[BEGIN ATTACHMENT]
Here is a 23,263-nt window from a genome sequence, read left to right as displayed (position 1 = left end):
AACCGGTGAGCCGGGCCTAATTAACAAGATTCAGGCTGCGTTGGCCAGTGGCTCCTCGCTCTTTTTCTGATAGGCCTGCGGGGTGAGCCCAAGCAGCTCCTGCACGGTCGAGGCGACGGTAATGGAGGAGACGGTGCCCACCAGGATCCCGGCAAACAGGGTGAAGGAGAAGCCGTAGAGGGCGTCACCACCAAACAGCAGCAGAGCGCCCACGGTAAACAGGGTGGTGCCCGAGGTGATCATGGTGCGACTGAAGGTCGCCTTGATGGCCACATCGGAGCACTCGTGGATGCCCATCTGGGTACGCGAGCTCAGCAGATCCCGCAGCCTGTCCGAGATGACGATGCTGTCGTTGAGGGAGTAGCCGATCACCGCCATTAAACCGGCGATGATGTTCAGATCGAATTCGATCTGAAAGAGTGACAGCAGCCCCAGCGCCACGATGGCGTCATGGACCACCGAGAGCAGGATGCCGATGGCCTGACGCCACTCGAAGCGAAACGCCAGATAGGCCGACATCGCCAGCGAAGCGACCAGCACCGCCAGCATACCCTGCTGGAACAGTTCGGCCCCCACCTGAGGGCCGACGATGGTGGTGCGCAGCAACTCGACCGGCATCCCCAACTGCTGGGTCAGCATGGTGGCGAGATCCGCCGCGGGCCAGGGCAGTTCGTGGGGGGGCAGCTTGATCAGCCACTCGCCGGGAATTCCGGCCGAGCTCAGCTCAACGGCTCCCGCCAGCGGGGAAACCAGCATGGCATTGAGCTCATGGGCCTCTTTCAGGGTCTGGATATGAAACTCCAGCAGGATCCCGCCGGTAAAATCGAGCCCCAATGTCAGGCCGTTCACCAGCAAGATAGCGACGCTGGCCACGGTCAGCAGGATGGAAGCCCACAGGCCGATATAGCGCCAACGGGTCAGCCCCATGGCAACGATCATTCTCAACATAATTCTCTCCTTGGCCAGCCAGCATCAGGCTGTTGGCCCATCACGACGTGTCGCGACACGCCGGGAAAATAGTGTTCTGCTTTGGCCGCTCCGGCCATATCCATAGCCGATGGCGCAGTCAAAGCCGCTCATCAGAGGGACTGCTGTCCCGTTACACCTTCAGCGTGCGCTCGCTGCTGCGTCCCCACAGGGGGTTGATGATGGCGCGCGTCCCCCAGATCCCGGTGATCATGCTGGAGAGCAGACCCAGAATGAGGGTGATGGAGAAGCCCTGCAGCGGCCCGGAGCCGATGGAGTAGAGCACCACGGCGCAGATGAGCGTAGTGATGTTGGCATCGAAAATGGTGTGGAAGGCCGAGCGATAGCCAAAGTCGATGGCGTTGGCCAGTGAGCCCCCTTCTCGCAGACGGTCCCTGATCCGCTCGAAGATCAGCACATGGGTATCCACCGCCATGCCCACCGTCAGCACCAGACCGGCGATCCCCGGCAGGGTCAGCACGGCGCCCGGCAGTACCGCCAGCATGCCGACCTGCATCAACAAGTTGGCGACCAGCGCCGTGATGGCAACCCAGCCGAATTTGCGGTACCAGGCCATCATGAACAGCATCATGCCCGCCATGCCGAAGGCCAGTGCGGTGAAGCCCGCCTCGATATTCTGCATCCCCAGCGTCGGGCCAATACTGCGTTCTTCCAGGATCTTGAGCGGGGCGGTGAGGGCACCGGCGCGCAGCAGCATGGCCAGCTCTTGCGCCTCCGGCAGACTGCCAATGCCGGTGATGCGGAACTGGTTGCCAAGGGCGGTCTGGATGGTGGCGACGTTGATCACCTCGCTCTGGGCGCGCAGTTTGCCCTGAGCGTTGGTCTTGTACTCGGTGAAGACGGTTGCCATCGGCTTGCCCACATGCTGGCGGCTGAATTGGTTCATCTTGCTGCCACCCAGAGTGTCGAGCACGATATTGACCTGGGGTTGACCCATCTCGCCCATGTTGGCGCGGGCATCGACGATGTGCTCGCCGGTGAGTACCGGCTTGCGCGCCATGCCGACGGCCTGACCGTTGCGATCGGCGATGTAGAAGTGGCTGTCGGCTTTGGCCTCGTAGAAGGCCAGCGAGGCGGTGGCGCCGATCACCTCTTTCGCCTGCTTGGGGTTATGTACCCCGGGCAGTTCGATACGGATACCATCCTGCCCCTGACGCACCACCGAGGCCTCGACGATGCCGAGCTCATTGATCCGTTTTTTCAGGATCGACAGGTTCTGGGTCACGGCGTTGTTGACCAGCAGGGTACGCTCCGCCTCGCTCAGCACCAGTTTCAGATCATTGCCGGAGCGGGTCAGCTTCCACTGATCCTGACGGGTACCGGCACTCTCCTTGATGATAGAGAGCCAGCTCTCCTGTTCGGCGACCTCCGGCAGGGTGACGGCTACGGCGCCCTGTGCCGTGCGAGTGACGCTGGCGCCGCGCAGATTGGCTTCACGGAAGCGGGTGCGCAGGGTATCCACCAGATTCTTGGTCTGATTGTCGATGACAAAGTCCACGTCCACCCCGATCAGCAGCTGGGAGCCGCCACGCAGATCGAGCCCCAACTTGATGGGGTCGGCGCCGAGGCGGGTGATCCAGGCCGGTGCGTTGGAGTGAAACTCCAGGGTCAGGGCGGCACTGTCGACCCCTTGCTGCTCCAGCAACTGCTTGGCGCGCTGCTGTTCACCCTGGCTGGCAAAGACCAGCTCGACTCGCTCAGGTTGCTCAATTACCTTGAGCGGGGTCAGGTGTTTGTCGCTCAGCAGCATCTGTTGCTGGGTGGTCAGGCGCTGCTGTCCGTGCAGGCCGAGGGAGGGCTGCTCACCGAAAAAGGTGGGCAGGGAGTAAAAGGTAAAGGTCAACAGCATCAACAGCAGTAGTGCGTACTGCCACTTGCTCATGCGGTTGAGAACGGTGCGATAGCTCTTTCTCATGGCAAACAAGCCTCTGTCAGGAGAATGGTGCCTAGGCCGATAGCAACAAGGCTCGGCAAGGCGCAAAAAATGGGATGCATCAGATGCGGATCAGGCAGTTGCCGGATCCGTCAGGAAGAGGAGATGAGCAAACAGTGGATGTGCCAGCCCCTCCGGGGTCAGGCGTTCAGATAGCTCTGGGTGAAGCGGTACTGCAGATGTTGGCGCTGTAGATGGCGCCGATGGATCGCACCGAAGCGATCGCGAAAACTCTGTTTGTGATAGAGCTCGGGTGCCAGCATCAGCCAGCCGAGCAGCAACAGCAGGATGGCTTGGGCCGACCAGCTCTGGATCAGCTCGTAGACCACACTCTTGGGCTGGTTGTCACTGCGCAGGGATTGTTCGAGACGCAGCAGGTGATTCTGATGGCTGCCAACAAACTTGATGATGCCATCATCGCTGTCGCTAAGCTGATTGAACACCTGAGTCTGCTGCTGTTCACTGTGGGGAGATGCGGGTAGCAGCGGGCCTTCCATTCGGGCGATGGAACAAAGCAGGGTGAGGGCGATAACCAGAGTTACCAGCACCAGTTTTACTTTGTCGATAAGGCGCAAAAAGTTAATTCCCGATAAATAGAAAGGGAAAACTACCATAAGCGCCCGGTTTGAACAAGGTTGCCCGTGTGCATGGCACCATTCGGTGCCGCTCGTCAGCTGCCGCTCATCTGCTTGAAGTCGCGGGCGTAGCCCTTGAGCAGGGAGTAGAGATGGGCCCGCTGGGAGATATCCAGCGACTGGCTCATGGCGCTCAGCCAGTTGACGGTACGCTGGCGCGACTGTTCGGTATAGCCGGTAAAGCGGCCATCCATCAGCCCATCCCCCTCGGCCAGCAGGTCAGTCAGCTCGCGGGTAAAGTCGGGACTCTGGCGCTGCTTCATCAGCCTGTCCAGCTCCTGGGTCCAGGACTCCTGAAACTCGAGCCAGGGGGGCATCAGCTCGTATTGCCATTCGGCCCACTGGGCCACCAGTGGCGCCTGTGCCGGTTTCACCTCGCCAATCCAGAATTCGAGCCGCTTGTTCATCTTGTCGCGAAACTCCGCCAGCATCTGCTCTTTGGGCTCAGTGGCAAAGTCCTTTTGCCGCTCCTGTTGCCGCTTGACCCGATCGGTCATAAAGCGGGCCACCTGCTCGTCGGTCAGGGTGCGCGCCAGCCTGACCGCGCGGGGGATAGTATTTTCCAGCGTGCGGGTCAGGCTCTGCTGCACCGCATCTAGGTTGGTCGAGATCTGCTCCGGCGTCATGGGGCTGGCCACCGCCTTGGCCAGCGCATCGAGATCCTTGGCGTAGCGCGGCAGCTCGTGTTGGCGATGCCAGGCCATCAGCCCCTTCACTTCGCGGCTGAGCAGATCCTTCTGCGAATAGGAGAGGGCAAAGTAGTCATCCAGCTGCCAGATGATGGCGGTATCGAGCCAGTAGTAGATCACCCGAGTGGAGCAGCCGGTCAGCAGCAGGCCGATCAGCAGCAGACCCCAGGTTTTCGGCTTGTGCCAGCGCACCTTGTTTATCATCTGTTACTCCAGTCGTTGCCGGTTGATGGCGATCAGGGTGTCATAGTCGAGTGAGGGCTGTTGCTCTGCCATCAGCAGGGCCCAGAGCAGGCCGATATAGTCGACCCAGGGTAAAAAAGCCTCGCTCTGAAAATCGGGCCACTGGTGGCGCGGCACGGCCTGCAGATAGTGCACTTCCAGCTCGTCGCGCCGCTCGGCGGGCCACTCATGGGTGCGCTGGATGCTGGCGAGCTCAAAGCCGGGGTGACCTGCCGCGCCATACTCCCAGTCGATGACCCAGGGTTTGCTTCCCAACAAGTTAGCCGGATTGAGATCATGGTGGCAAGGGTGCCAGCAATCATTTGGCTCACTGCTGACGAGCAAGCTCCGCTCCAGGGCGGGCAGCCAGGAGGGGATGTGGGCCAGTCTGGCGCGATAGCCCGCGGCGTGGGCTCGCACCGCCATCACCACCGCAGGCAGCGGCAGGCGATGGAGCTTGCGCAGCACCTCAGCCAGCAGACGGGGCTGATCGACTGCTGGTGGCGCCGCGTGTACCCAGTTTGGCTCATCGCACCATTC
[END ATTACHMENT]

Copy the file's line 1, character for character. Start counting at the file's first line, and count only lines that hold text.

Here is a 23,263-nt window from a genome sequence, read left to right as displayed (position 1 = left end):